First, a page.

Attention MA Businesses: Unclaimed Property Could Cost YouJanuary 17, 2017
Massachusetts businesses—the Department of Revenue has contracted with a third party, Kelmar, to conduct unclaimed property audits—which could cost you....
Massachusetts businesses take heed—unclaimed property might end up costing you.
What is unclaimed property?
By definition, unclaimed property is any financial asset being held for a person or entity that cannot be found. It does not include real estate, abandoned or lost personal property.
Every U.S. state has unclaimed property programs that actively find owners of lost or forgotten assets. The unclaimed property statutes in each state protect your funds from reverting back to the payor company if you have lost contact with them. The laws instruct companies to turn forgotten funds over to the state who will attempt to find you or your heirs.
What is an unclaimed property audit?
Since there is a general lack of compliance with state unclaimed property laws, state authorities across the U.S. have become proactive in carrying out unclaimed property audits, with look-back periods extending as far back as 25 years in some states. Organizations found to be noncompliant with these laws could be subject to stiff penalties and interest charges.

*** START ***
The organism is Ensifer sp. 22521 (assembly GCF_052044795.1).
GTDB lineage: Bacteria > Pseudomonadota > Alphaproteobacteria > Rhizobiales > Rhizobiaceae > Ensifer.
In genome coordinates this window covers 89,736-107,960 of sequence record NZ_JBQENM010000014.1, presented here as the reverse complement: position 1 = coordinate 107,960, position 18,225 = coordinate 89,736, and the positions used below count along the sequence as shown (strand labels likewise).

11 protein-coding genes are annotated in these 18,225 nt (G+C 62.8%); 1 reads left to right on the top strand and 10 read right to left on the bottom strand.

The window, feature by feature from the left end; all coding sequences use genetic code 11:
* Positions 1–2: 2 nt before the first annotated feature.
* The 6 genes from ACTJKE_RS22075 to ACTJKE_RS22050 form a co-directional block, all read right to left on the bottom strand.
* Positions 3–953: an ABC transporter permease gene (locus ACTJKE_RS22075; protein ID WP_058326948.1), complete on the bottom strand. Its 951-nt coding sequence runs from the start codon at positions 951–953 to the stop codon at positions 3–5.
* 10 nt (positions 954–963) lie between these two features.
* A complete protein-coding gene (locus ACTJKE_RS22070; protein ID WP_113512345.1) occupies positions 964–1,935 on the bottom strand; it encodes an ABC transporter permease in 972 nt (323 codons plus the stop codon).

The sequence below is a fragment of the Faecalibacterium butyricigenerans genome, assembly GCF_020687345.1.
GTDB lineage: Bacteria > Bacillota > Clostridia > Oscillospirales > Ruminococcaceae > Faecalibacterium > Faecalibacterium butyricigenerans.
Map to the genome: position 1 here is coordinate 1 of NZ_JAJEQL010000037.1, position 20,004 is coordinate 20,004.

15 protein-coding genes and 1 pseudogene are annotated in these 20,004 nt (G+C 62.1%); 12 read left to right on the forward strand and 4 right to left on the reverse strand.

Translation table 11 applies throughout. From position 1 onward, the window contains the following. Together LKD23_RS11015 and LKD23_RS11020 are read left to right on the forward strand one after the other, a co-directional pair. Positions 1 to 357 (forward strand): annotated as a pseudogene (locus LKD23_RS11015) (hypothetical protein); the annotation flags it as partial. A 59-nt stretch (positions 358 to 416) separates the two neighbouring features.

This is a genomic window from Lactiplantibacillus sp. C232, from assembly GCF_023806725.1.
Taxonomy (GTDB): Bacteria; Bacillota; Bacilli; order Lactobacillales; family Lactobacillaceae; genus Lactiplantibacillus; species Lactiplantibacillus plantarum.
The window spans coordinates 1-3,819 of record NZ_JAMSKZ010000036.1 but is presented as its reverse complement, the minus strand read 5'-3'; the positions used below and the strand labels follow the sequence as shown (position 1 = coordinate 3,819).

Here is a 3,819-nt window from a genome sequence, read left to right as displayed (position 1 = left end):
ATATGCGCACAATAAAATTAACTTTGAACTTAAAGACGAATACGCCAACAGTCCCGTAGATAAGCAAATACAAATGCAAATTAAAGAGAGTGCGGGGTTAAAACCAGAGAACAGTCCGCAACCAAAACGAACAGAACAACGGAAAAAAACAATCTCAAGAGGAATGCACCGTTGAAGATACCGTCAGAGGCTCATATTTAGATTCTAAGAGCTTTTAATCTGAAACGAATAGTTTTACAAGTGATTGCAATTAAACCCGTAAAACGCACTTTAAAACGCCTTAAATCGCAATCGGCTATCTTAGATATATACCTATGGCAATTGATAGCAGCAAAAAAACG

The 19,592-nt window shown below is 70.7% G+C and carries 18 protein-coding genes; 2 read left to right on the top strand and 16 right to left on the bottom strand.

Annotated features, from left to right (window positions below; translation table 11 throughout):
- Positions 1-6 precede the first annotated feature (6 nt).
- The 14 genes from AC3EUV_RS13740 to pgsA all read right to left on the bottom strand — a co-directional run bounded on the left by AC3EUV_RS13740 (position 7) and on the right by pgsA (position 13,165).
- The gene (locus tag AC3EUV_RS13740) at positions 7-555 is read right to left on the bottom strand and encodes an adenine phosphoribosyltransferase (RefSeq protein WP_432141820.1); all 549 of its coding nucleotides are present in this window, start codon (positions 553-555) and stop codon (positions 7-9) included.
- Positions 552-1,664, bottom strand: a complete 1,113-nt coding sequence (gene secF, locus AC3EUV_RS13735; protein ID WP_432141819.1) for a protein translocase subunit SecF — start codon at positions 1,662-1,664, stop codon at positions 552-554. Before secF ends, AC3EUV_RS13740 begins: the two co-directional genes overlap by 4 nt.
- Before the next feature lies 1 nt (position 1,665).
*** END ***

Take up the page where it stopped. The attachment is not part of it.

Common forms of unclaimed property include....
- Savings or checking accounts
- Uncashed dividends
- Payroll checks
- Traveler’s checks
- Trust distributions
- Unredeemed money orders or gift certificates
- Insurance payments or refunds and life insurance policies
What’s going on in MA?
First, MA DOR has contracted with a third party contractor to conduct unclaimed property audits. MA is not the first state to do this, but it is something we will likely see more of, even for collection of various taxes at the federal level.
Since companies are dealing with hired contractors rather than agents who are subject to some regulation and oversight, these audits could be tougher to work through than the normal regulatory process.
The other troubling aspect here is the potential for company information being released once it is provided to a contractor.
There are a couple of takeaways that need to be considered.
- Urgency of planning now- It would be valuable for businesses to review their compliance on unclaimed property reporting.
- Updating systems- Many companies are not in compliance and do not have adequate systems or knowledge to even monitor this area.
Questions? Contact any member of our Tax Services Team.